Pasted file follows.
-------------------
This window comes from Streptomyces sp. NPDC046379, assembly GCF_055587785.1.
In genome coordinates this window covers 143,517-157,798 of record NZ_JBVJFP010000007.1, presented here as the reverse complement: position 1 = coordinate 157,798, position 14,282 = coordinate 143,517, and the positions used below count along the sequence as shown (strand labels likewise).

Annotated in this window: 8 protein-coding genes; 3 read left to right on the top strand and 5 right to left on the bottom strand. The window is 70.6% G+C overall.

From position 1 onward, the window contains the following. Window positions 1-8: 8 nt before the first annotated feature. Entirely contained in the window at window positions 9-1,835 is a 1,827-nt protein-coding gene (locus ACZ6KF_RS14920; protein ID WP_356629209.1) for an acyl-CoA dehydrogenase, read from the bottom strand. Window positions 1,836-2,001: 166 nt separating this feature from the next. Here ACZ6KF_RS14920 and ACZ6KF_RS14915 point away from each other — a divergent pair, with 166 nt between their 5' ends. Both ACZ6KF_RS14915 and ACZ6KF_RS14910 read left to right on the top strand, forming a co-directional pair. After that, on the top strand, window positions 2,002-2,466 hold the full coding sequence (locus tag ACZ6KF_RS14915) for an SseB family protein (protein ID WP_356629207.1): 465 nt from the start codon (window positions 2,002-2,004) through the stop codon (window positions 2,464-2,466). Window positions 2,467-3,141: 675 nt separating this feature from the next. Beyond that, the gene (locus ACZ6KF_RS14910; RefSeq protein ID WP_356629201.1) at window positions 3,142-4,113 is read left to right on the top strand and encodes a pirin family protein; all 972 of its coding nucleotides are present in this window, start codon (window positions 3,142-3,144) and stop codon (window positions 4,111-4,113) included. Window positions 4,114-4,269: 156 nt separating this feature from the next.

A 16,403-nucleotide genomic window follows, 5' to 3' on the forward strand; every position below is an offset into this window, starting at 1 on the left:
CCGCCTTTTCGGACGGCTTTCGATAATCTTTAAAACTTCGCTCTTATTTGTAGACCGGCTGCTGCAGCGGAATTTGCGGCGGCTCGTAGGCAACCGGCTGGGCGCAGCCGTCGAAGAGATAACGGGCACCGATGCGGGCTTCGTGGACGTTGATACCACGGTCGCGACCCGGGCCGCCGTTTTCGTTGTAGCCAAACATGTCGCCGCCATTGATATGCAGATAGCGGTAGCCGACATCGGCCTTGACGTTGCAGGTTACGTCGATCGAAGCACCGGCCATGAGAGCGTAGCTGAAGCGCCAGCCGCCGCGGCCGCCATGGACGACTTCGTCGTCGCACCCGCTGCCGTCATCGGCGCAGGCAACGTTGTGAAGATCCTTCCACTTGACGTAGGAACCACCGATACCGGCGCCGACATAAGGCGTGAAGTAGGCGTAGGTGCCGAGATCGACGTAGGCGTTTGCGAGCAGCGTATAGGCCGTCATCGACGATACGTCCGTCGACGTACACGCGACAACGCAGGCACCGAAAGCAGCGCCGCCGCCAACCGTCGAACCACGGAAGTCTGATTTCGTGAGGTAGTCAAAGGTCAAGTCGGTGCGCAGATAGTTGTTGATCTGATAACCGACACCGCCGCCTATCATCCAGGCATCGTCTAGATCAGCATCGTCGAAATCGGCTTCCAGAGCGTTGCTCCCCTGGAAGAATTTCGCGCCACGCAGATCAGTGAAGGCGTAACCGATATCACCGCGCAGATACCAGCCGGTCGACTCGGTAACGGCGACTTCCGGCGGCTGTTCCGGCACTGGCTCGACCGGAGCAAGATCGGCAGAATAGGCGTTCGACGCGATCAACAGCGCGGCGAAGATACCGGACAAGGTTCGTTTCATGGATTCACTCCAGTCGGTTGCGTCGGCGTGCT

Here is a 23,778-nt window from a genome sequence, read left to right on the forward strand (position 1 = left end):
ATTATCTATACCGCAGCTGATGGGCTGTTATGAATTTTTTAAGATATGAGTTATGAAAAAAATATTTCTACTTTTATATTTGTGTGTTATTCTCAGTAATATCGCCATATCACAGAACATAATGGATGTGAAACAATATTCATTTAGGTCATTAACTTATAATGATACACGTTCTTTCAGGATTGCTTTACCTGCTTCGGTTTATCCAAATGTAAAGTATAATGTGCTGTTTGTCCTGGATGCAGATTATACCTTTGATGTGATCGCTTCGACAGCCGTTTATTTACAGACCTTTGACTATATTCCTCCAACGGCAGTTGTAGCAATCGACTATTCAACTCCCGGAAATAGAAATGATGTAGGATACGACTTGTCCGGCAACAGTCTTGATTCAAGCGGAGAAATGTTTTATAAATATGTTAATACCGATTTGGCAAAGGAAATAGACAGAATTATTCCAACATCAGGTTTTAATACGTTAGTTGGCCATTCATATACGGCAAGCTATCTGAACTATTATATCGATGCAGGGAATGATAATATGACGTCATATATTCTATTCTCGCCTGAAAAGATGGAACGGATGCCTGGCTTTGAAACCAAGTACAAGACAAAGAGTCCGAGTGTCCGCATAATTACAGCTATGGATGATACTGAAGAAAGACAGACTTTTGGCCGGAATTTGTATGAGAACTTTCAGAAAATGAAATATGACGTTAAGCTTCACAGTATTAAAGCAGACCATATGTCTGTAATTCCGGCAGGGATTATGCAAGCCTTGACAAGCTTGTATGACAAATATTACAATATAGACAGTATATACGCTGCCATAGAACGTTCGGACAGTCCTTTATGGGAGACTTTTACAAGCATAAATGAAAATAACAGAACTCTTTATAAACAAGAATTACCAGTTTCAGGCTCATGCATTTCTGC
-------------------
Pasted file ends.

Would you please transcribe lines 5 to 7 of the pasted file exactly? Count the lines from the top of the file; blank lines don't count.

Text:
A 16,403-nucleotide genomic window follows, 5' to 3' on the forward strand; every position below is an offset into this window, starting at 1 on the left:
CCGCCTTTTCGGACGGCTTTCGATAATCTTTAAAACTTCGCTCTTATTTGTAGACCGGCTGCTGCAGCGGAATTTGCGGCGGCTCGTAGGCAACCGGCTGGGCGCAGCCGTCGAAGAGATAACGGGCACCGATGCGGGCTTCGTGGACGTTGATACCACGGTCGCGACCCGGGCCGCCGTTTTCGTTGTAGCCAAACATGTCGCCGCCATTGATATGCAGATAGCGGTAGCCGACATCGGCCTTGACGTTGCAGGTTACGTCGATCGAAGCACCGGCCATGAGAGCGTAGCTGAAGCGCCAGCCGCCGCGGCCGCCATGGACGACTTCGTCGTCGCACCCGCTGCCGTCATCGGCGCAGGCAACGTTGTGAAGATCCTTCCACTTGACGTAGGAACCACCGATACCGGCGCCGACATAAGGCGTGAAGTAGGCGTAGGTGCCGAGATCGACGTAGGCGTTTGCGAGCAGCGTATAGGCCGTCATCGACGATACGTCCGTCGACGTACACGCGACAACGCAGGCACCGAAAGCAGCGCCGCCGCCAACCGTCGAACCACGGAAGTCTGATTTCGTGAGGTAGTCAAAGGTCAAGTCGGTGCGCAGATAGTTGTTGATCTGATAACCGACACCGCCGCCTATCATCCAGGCATCGTCTAGATCAGCATCGTCGAAATCGGCTTCCAGAGCGTTGCTCCCCTGGAAGAATTTCGCGCCACGCAGATCAGTGAAGGCGTAACCGATATCACCGCGCAGATACCAGCCGGTCGACTCGGTAACGGCGACTTCCGGCGGCTGTTCCGGCACTGGCTCGACCGGAGCAAGATCGGCAGAATAGGCGTTCGACGCGATCAACAGCGCGGCGAAGATACCGGACAAGGTTCGTTTCATGGATTCACTCCAGTCGGTTGCGTCGGCGTGCT

Here is a 23,778-nt window from a genome sequence, read left to right on the forward strand (position 1 = left end):